pergola for shaded patio

KINGDOMBELIEVERSeptember 7, 2011

HI,

THANKS FOR BEING THERE FOR THESE KINDS OF QUESTIONS! I HAVE A PATIO BACKYARD AT THE TOWNHOUSE FACING DIRECTLY SOUTH. MY CONTRACTOR IS CONSTRUCTING A FREE STANDING PERGOLA ON FRIDAY. I WANT MAXIMUM SHADE BECAUSE IT IS 90-108 F FOR 6 MONTHS OF THE YEAR. HIS PLAN IS TO PLACE THE TOP 2X6'S PERPENDICULAR TO HOUSE 10-12" APART. TO MY WAY OF THINKING, THAT WILL NOT CAST ENOUGH SHADE AT THE HOTTEST TIMES OF THE DAY WHEN I NEED IT. I READ THE COMMENTS ABOUT THE HEIGHT NOT BEING TOO TALL FOR BEST SHADE. YOUR EXPERTISE WOULD BE GREATLY APPRECIATED.

THANKS IN ADVANCE FOR ALL COMMENTS!

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missingtheobvious(Blue Ridge 7a)

(Just making the first post a bit easier to read.)

KINGDOMBELIEVER said:

Hi,

Thanks for being there for these kinds of questions! I have a patio backyard at the townhouse facing directly south. My contractor is constructing a free standing pergola on Friday. I want maximum shade because it is 90-108 F for 6 months of the year. His plan is to place the top 2x6's perpendicular to house 10-12" apart. To my way of thinking, that will not cast enough shade at the hottest times of the day when i need it. I read the comments about the height not being too tall for best shade. Your expertise would be greatly appreciated.

Thanks in advance for all comments!

    Bookmark   September 7, 2011 at 9:42PM
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adriennemb2(z3/4)

If the crossbeams were placed any closer than 10-12", you'd end up with a roof shelter overhead, not a pergola. Besides growing vines up the posts, there are many fixed or retractable shade covers widely available. Google can help you look for your perfect solution...

    Bookmark   September 7, 2011 at 9:53PM
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missingtheobvious(Blue Ridge 7a)

There was a thread many years ago by someone who put lacy metal panels atop a patio pergola. Her inspiration came from this site:
http://www.parasoleil.com/
but if I remember correctly, she found a local metalworker who could produce something similar more cheaply.

And the original thread's still around:
http://forums2.gardenweb.com/forums/load/design/msg1114472530583.html?30

    Bookmark   September 7, 2011 at 11:53PM
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natural-sens

IMO- 10" is WAY too close for 2x6's. It will weigh heavy over head and create more of a surface than a shade screen. I would run fewer 2x6's and add a third story of 2x2's over those. If shade is really your goal, plan for climbers. Ultimately my advice is to google the design you like and SLOW DOWN. Not having design figured out 2 days before production is a bad start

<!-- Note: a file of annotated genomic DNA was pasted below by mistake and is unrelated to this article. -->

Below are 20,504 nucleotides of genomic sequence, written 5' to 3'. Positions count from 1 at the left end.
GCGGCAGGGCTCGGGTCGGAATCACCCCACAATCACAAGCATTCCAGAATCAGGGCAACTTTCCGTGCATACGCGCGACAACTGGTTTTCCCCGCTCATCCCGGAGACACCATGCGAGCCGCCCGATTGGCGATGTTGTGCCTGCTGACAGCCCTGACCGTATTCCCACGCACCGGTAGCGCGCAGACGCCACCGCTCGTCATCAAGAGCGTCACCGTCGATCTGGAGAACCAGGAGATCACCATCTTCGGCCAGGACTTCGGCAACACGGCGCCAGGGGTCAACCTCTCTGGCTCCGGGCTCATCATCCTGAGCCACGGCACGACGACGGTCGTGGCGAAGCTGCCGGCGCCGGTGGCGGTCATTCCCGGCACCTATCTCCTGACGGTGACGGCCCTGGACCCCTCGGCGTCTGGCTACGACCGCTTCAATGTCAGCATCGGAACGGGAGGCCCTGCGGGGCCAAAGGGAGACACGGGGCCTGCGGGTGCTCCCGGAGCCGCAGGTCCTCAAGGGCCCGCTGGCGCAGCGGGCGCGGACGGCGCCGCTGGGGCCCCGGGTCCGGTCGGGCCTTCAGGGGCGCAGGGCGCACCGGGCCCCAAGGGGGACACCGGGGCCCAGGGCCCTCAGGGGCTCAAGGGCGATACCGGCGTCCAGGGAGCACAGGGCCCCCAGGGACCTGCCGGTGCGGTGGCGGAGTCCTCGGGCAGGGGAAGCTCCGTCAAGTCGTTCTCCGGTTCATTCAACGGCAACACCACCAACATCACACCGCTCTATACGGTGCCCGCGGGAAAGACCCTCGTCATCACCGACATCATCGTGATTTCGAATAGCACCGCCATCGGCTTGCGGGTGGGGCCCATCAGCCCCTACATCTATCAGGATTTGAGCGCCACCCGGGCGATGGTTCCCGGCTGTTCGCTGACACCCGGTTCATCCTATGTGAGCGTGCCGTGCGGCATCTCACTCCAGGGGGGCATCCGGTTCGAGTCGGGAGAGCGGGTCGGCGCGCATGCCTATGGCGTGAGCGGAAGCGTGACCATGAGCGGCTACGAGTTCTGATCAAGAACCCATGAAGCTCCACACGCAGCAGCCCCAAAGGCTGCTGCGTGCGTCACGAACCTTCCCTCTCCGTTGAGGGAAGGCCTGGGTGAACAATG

Bookmark   September 8, 2011 at 12:14AM
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missingtheobvious(Blue Ridge 7a)

When I was eight, my parents had a pergola built above the patio on the southwest side of our house in California (at least, at this point I imagine it was a pergola; I think we kids referred to it as the patio roof). I've no idea about the beams and what-not, but what provided the shade was a lattice of diagonal 1x2's. Nowadays you can buy that pre-fab.

    Bookmark   September 8, 2011 at 1:51AM
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deviant-deziner(Oh zone)

stretch and secure shade cloth to the 2x 6 rafters.
you can figure out the sun's azimuth with a standard calculation ( google will help ) and this will help with setting the rafters, but due to the rotation / seasons, you would be better served by installing a piece of shade cloth to the top of the rafters.
Shade cloth comes in a variety of colors, various weaves for different % of sun block and they will install grommets for you .
If you don't want the extra cost of grommets, order the cloth a few inches longer and use a 1 x piece of stock to wrap the edges around and tack it down to the top of the rafters.
It will last for a decade or so.

    Bookmark   September 8, 2011 at 2:37PM
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rosiew

A shade cloth covering could be designed to be removed for the fall-winter-spring seasons. I have had them in frames over large skylights. The shade cloth lasts an astounding length of time and there are online sources galore.

HTH, Rosie

    Bookmark   September 10, 2011 at 9:30AM
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skygroove

For the hot months a canvas should do the trick. Alternatively, climbing vines provide shade from the sun while allowing air to circulate, like under a tree. Using a canvas or a closed roof may block the sun rays completely but it will also absorb the sun heat reflecting it downwards, so in that case it is better to plan the beams and cross beams higher with an increased over hang to filter out sun rays.

    Bookmark   February 12, 2012 at 2:15AM
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